The court is open to everyone including children, no matter how serious the case is, including rape and adultery, so that it could serve as a deterrent measure to would-be offenders.

The Kokwo, according to the elder, also operates like any typical court and there are judges and elders who defend the offender, and may pray for leniency on the measures meted on him or her after the case.

To change the tact and tame the perennial bandit attacks in the region, the elders and local leaders now ask that whenever a person is suspected of killing during raids, they not only initiate lapai but also surrender an individual to relevant authorities for action.

Stealing livestock

Kamama Siwareng, an elder from Silale in Tiaty East, an area suspected to a hideout for bandits said the move would deter gangs from stealing livestock and killing people in the name of archaic cattle rustling.

“The lapai punishment has worked in taming killings in the Pokot community. We want now to initiate the same on anyone who kills and later we present the same person to the police to be charged. Criminals have been on a killing spree and we cannot allow that to happen again under our watch,” said Mr Siwareng.

Ripkwo/ Kositei MCA Daniel Tuwit said the alternative conflict resolution is lenient and instead killers should be presented to the police and given the maximum sentencing in court.

“There is no reason of carrying out lapai on a killer and later left free. Others are notorious and they will go back committing the same crimes. They need to be arrested and charged in court,” said Mr Tuwit.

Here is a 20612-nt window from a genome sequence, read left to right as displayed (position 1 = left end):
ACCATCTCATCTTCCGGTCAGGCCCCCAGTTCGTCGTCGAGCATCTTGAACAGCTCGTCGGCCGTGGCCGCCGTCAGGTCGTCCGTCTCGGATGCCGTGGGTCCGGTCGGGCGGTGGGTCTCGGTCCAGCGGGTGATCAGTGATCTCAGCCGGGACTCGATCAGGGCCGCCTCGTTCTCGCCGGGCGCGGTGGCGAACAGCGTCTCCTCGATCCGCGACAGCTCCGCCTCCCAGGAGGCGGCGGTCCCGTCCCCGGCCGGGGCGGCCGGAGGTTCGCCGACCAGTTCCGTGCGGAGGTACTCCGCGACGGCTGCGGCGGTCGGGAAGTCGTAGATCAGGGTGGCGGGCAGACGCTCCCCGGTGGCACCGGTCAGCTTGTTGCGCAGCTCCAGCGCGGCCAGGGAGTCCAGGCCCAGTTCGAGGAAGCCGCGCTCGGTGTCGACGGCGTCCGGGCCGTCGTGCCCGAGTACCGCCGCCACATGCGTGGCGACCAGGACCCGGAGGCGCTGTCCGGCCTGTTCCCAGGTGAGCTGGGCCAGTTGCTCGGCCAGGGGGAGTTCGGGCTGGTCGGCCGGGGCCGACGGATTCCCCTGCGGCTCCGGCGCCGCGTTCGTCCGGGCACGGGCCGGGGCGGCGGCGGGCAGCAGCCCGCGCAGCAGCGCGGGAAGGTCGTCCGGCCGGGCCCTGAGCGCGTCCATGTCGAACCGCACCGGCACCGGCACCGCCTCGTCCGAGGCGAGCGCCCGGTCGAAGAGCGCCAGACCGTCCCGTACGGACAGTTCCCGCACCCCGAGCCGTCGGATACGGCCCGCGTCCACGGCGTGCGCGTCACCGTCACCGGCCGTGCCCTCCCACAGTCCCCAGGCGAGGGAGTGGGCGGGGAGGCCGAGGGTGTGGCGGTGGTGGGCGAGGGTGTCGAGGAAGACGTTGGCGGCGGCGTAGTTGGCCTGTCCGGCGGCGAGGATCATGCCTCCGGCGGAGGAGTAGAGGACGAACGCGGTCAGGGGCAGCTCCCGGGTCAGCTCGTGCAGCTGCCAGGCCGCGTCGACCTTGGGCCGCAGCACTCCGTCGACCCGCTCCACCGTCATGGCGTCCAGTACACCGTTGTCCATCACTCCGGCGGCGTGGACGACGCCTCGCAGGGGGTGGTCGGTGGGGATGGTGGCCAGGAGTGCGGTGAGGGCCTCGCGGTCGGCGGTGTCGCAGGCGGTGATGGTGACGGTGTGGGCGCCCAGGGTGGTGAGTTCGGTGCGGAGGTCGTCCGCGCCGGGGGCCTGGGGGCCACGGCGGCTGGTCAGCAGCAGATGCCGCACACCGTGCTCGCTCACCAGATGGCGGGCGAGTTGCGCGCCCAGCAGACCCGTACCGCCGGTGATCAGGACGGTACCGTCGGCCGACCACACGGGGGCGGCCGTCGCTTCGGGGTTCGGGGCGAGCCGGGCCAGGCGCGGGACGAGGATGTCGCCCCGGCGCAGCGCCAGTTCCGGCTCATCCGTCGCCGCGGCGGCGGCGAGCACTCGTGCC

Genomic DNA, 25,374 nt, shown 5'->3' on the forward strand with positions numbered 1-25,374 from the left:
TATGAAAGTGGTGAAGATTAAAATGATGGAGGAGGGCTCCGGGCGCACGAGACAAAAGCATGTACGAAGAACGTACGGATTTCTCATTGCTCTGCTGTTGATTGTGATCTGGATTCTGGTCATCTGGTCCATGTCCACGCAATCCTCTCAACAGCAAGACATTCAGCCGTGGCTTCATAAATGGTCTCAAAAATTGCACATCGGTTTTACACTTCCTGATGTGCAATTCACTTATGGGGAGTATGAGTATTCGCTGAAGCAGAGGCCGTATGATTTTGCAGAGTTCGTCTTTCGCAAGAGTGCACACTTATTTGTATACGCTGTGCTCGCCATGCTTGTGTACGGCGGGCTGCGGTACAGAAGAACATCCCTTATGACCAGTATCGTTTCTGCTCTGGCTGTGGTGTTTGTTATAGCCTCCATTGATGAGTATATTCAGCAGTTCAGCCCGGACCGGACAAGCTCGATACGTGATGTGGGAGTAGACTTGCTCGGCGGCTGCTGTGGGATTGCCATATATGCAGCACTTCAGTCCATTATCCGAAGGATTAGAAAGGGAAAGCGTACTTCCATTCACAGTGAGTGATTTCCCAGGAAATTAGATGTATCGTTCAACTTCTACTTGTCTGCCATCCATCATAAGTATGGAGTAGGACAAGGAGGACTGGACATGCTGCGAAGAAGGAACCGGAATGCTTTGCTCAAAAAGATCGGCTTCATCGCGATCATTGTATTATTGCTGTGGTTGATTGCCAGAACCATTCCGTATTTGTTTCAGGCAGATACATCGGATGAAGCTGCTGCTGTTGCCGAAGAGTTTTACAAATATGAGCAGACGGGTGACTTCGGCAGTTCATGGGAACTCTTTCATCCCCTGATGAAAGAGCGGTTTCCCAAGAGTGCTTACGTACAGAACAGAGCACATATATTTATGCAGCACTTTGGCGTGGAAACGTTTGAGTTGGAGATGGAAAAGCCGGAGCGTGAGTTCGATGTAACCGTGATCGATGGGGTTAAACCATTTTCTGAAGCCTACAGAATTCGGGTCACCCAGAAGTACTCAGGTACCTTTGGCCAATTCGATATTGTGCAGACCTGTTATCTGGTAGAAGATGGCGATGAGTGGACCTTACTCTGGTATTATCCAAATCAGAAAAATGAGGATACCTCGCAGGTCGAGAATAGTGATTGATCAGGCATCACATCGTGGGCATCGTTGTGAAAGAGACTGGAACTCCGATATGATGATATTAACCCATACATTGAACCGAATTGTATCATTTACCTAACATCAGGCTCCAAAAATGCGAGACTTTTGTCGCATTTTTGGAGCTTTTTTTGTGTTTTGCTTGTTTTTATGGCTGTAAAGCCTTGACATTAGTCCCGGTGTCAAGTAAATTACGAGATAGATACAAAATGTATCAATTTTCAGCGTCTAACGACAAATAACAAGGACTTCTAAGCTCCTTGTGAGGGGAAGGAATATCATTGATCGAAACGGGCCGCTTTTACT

Joseck Abwajo, a State counsel based at the Kabarnet Court acknowledged that many incidents from the remote areas are not reported to the police to allow prosecution, a move that has led to cases that are not supposed to be settled out of court handled by elders. “Alternative dispute resolution is available to offenses as along as it does not fall under the sexual offenses Act, which is not allowed to be settled out of court and also if the matter is of public interest,” said Mr Abwajo.

Otherwise, he said, the Constitution allows the alternative system of justice to be used especially where the parties have close relationships such as relatives or neighbours, and there is need to foster cohesion.

He also stated that murder cases are not supposed to be resolved out of court, but through plea bargains where the parties want the accused to plead to a lesser charge, such as manslaughter, especially when the accused did not intend to kill the victim, instead of going through a full trial.

Far-flung villages

He raised concern that prosecution of cases in the far-flung villages has been hampered whereby when a suspect is arrested and taken to court, witnesses don’t show up, scuttling the process.

“A suspect may be arrested in those war-torn areas and brought to court by the police but they come up with little or no investigation to implicate the person, owing to a myriad of challenges. For the court to be able to process a file and charge someone of a crime there must be enough evidence because we are guided by the law. As such, you must be able to convince the court otherwise,” he stated.

The prosecutor told the Nation that they are guided by the decision to charge which is dependent on the threshold of evidence.

“The matter may be of public interest but you will not introduce to court because it has to be accompanied by tangible evidence that could prove beyond reasonable doubt that someone committed the crime,” said the State counsel.

According to Abwajo the terrain where the suspects come from has also hampered prosecution because they are inaccessible. “Even if you get the witnesses, procuring them to court is another challenge especially if you have a hearing of a case because there is no clear means of transport, poor mobile network and you may need to rely on chiefs who are also miles away from the people you want in court,” he stated.